Tackling software security in the development phase
Last week in this space I questioned the need for greater government intrusion into private computer networks in the name of cybersecurity, when so little seems to be taking place to fix one of the biggest security culprits: insecure software. This week, I am pleasantly surprised to report on an important first step the government has taken to address that very culprit.
The Federal Trade Commission announced a settlement with HTC America Friday requiring the company to develop patches for software vulnerabilities in millions of smartphones and tablets it sold. More importantly, HTC America has to come up with a program to tackle security risks during the product development phase. And, for the next 20 years, it has to submit to an independent security assessment every other year. The company, whose parent headquarters are in Taiwan, agreed to these burdens to settle charges that it did not take reasonable steps to secure its software and, in fact, introduced flaws that put sensitive data at risk. The settlement did not include a fine or other monetary penalty.
The FTC's complaint charged HTC America with not giving its engineers adequate security training, not testing software for potential security flaws, not adhering to widely accepted coding practices, not having a process for addressing reports of vulnerabilities and other security failures. The commission found numerous vulnerabilities in HTC devices, including a coding flaw that allowed unauthorized access to logging apps, and one that let third-party apps get around Android's security model. Malicious apps had the potential to record audio from a device, send text messages to it and download other malware without the user's awareness.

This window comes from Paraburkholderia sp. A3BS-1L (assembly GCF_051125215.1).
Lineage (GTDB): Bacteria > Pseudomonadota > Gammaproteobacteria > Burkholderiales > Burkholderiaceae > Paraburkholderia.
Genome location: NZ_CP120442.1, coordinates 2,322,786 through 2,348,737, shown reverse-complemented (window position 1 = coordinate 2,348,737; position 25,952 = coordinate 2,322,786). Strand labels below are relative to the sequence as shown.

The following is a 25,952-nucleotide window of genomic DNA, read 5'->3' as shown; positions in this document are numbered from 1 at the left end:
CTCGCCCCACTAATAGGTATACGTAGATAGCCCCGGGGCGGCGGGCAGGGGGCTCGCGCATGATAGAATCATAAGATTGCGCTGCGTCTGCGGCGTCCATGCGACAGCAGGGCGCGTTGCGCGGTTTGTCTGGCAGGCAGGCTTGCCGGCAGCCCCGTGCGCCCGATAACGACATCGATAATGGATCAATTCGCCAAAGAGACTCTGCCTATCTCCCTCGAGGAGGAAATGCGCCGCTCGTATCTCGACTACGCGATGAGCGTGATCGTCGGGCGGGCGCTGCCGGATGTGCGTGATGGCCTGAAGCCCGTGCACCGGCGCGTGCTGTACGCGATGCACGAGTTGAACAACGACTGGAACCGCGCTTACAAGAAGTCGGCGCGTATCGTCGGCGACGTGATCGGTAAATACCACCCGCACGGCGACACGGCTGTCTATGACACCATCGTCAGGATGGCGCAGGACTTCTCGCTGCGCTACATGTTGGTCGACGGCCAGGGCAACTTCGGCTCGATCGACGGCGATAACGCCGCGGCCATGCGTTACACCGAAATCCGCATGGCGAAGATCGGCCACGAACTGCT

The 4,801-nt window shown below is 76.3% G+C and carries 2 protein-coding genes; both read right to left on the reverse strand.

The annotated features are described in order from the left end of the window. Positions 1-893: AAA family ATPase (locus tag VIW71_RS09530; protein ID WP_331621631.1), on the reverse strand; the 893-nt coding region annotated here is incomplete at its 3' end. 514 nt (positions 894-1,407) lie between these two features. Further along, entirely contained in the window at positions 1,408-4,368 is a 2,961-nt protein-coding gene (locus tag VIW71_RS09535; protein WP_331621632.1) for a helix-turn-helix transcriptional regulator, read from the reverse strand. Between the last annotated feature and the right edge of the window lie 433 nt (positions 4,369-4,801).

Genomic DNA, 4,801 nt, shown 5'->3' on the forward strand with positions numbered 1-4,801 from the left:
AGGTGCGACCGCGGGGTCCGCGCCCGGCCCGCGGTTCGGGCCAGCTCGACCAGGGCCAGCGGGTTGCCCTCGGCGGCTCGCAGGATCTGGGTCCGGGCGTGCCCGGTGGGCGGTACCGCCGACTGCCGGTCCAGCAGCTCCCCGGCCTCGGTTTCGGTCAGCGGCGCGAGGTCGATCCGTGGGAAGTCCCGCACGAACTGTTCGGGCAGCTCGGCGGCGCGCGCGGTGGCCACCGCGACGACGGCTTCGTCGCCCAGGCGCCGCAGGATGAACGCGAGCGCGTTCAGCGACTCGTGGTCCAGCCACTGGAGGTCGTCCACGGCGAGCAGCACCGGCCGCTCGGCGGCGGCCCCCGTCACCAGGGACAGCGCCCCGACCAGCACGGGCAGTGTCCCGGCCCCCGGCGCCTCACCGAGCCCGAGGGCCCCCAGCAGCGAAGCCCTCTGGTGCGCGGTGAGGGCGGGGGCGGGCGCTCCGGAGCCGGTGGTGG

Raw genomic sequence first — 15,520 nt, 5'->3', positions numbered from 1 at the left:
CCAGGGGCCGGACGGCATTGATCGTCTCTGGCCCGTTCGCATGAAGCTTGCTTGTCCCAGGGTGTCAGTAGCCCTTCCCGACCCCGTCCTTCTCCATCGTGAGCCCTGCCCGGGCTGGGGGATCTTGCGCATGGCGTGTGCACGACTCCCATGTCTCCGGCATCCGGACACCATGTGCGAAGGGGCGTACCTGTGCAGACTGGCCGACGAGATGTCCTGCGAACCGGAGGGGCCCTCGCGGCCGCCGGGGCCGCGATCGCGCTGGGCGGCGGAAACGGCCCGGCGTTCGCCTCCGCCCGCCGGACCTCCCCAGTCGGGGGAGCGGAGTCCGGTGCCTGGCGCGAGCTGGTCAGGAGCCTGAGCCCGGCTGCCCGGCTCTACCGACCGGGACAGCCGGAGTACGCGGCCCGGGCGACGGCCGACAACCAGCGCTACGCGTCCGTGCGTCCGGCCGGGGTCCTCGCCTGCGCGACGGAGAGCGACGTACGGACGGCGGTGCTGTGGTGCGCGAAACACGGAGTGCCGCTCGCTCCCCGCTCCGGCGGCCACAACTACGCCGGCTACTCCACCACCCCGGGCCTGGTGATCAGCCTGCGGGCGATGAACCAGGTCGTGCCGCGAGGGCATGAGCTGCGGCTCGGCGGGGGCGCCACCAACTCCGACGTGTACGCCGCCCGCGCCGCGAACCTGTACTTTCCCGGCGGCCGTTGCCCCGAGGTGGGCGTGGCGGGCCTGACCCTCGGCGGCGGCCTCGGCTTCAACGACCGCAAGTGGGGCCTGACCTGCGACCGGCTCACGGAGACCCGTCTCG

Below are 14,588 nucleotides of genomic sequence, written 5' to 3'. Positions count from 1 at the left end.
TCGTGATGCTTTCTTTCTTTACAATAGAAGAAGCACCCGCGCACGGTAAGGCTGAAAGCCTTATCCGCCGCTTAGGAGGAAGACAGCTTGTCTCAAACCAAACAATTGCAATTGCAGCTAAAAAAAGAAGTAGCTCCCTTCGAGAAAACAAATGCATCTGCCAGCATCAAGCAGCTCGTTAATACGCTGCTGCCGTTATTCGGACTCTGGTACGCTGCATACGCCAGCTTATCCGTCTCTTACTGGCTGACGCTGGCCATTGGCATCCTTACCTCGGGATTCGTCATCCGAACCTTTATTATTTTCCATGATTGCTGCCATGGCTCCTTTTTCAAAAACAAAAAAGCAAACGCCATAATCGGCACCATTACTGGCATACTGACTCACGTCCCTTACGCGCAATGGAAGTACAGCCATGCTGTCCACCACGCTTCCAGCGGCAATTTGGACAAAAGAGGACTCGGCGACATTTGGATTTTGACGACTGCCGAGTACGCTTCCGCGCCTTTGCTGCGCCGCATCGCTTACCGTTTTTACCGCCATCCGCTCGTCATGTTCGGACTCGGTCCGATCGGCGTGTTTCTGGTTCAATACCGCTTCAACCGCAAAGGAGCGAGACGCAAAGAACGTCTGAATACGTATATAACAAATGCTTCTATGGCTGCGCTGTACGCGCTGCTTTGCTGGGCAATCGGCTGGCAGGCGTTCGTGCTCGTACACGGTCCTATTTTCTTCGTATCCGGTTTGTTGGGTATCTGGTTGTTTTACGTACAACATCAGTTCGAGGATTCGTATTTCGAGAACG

The commission seemed to be particularly displeased about the user manual for HTC Android devices and the user interface for its Tell HTC app, both of which it called deceptive. The security flaws in HTC Android devices, in both cases, thwarted the very consent processes designed to protect sensitive data, the FTC complained.
HTC America didn't issue a public statement in conjunction with the settlement last week, but it did email this response to seemingly every news outlet that asked: "Privacy and security are important, and we are committed to improving practices that help safeguard our customers' devices and data. We're working to roll out the remaining software updates now and recommend customers download them once available."
What's most vital to me about the HTC America settlement is the requirement to deal with security risks from the outset when designing new devices. This is a sensible and far-sighted requirement. Unfortunately, HTC America is far from alone in its failure to bake security into product development. One can only hope that other vendors will be called to task as well. It wouldn't be fair--or especially useful--if HTC were singled out, even though its own particular failures were related to the disclosure of the secretive Carrier IQ logging software back in 2011. The existence of the controversial Carrier IQ program was made public when a security researcher demonstrated how it was logging keystrokes on his HTC Android device. While many manufacturers, including Motorola and Samsung, installed Carrier IQ on their devices--at the request of carriers, including AT&T (NYSE: T), Sprint (NYSE: S) and T-Mobile--HTC's vulnerabilities allowed third-party apps to access sensitive information, according to the FTC.
This is the first time the FTC has pursued a case centered on software security, and it says it is just one step in an ongoing initiative to get vendors to secure their offerings. While we await the next step, industry needs to boost its role here as well. Let me know what measures your company is taking to ensure the security of the software you purchase. - Caron